Children’s mental health is still not a valid concern for the government – The 2022 Mental Health Bill

Is children’s mental health being sufficiently supported by the government? Charlotte Foster, IF student volunteer, investigates as part of Children’s Mental Health Week.

It’s Children’s Mental Health Week

Children’s Mental Health Week is an awareness week which runs from 6–12 February 2023.  The lack of government funding for children and young people has been a long-running concern for those advocating on behalf of the young and those calling for greater intergenerational fairness in government spending decisions. So, are government policies changing to better support children and young adults suffering from mental health disorders?

As part of recent 2022 policy reforms, the government amended the 1983 Mental Health Act. While the proposed changes are welcome and generally a step in the right direction in terms of improving the access to urgent mental health care there is concern that too little has been done to address the needs of children under the age of 18, before urgent medical intervention is required. Often it seems that government policy continues to be reactive rather than preventative.

A growing number of young people are battling mental health 

Approximately half of all mental health disorders start at the age of 14. In 2019/20 hospitals admitted 508 children as a result of self-harm. Early intervention is vital to avoid such high levels of emergency care.  Unless treated mental health disorders can lead to profound and adverse effects on younger people later in life, costing careers, and increasing the cost of out-of-work welfare suppport which ultimately falls on the taxpayer to fund. As IF has outlined in the past, early intervention makes fiscal, moral and societal sense.  Yet, the government still significantly underfunds this aspect of health care by, for example, limiting access to free therapy which has led to extensive waiting lists and insufficient resources.  Even in cases where children are referred to specialist children’s mental health services, at least 26% were rejected (2018/19). Children and young adults diagnosed with mental health disorders are still not receiving sufficient support until emergency medical intervention is required.

The 1983 Mental Health Act 

The Mental Health Act 1983 allows for those considered to have a mental health concern to be sectioned without consent and treated against their will. While people detained under the Mental Health Act have the right to appeal, it is often a long, arduous and uncertain process.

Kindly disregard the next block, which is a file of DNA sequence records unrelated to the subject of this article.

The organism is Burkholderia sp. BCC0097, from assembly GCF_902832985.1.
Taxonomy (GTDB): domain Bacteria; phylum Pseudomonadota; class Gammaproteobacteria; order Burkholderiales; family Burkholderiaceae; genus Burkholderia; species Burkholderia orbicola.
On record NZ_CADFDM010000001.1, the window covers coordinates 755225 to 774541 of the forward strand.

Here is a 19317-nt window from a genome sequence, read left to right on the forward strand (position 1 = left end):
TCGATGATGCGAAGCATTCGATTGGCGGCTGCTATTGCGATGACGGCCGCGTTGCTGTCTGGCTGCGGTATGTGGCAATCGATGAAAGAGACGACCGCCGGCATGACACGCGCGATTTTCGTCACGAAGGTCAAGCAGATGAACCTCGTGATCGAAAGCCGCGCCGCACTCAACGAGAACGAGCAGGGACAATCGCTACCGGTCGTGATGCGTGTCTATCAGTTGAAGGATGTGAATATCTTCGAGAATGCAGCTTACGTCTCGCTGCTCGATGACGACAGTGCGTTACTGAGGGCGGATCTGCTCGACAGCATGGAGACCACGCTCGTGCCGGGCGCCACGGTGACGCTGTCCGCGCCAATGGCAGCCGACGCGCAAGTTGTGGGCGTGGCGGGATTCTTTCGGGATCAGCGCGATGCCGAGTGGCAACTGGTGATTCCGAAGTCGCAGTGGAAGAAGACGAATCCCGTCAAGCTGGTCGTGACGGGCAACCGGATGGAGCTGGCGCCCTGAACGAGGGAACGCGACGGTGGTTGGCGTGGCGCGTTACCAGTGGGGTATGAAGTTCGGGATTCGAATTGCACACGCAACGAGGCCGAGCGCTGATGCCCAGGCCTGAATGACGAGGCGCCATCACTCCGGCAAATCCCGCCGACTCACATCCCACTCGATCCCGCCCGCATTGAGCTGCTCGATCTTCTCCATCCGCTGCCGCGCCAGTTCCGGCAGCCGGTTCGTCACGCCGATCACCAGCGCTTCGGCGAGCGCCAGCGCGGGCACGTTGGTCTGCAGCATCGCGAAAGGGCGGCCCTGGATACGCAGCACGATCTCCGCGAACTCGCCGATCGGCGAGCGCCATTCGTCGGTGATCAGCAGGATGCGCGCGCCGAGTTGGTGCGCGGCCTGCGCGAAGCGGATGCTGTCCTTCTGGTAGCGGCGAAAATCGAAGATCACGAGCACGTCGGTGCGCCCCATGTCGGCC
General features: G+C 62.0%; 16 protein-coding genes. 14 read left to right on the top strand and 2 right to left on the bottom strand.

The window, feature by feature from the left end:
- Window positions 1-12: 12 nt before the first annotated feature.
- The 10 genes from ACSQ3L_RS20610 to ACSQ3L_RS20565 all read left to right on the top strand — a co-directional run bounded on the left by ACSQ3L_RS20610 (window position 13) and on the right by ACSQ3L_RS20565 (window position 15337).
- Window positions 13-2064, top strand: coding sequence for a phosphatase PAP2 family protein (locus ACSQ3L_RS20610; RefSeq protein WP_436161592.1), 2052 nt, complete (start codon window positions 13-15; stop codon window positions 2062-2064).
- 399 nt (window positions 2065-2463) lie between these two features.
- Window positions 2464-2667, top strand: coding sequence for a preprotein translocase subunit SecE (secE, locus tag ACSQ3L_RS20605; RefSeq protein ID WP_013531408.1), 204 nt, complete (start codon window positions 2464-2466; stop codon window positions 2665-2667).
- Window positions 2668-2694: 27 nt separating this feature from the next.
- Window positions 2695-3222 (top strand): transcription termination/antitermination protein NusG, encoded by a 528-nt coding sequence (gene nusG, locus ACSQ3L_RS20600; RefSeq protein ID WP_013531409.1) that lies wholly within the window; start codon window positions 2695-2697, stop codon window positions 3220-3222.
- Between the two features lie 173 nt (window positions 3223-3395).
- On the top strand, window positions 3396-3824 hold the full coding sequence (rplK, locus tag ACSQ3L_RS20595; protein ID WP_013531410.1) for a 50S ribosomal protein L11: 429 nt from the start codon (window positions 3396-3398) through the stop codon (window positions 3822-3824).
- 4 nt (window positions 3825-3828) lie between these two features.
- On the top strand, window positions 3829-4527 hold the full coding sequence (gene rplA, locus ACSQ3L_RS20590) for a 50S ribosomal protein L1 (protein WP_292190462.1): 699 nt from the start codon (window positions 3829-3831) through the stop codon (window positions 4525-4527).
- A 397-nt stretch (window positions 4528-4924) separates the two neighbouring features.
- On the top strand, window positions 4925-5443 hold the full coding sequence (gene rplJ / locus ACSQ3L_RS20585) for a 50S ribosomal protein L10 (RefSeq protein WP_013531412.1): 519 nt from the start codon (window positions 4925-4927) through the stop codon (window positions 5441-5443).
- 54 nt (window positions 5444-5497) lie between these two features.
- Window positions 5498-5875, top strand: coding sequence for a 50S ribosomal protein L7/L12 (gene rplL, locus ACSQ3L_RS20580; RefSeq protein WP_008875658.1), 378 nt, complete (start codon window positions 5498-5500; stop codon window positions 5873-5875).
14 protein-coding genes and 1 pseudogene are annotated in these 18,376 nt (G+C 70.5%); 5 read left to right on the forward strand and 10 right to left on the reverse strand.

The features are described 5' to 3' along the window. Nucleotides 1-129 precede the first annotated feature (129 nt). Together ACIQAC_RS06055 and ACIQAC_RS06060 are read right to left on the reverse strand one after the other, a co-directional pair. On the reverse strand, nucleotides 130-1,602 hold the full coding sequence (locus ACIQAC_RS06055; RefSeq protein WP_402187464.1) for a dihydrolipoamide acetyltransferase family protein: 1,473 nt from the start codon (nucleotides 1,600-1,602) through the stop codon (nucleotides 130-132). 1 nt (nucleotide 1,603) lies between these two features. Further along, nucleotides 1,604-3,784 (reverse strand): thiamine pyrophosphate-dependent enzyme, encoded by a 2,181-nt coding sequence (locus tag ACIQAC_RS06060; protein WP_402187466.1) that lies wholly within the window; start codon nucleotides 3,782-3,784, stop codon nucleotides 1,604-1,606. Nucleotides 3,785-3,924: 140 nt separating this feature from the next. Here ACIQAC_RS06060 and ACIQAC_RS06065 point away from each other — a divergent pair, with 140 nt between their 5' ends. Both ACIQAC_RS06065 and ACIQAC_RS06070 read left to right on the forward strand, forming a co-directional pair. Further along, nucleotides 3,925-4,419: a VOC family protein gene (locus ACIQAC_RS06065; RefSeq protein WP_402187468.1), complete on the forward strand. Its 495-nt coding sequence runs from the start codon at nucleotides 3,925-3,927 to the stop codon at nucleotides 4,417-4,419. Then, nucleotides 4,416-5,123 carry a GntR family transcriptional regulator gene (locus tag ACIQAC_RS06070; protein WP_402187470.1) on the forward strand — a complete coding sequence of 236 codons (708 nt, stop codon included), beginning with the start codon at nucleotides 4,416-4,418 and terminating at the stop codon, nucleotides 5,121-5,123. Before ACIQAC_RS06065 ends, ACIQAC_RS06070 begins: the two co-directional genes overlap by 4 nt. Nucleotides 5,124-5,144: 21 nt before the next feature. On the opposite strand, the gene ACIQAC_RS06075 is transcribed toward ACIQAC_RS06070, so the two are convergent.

The current government reforms to the Act aim to improve not only the transparency and accountability of the clinical decision-making process but also to give patients more opportunity to appeal against detention. One of the ways patients will gain more autonomy over their detention is by being allowed to choose a “nominated person” who may be more supportive than an assigned “nearest relative”.

Many of the proposed amendments are a step in the right direction. However, there is little clarity or acknowledgment of how these changes will apply to children under the age of 18. In the case of the “Nominated Persons” amendment the Children & Young People’s Mental Health Coalition argues that the Bill fails to address the process of what happens when there are complications. For example, if a young person nominates someone who is a security risk should that child instead be placed under the care of the local authority?  

Knowing their rights 

Most children understandably do not know their mental health rights, let alone their rights when it comes to detention. While there is little data on the number of under–18s who are detained, what data there is tells us that most children have been: informally detain; have been placed in “out of area” wards, far from family; placed in adult wards; and/or “sanctioned” for “breaking rules” they may not understand.  

How the government can save money through preventative measures

The government pledged to increase spending to £500 million in 2021, with eligible local authorities able to receive £500,000 “to fund: prevention activities like debt advice; carers support; outreach to people facing loneliness and isolation; youth projects; and community groups for those most affected by Covid-19 including minority ethnic communities”.

The government has gone some way to addressing the “cliff edge” that young people find themselves on when turning 18 years of age. With a further £13 millions of funding announced for mental health services for young adults aged 18 to 25, with supportive tailored health services to “reduce the likelihood of needing hospital treatment in the future”.  

Earlier intervention makes fiscal sense 

While more government funding is welcome, further earlier intervention can reduce the fiscal cost in decades to come. IF’s “Costing Young Minds” research report investigated the fiscal cost of a lack of spending on earlier intervention in depression and found that each person diagnosed with depression costs the government £37,770 because of the loss of tax revenues, increased health service use and excess mortality between the ages of 16 to 40 years-old. Applying this to a birth cohort could mean a fiscal cost of £2.9 billion between the ages 16 to 40 for each birth cohort. Instead, IF argues, the government could fund 35 ten-session courses of cognitive behavioural therapy (CBT) for every depressed person using the amount of money it is losing in net tax contributions.

Sometimes it makes sense to spend more in the here and now.

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Grateful thanks to Andrew Neel on Unsplash for the image.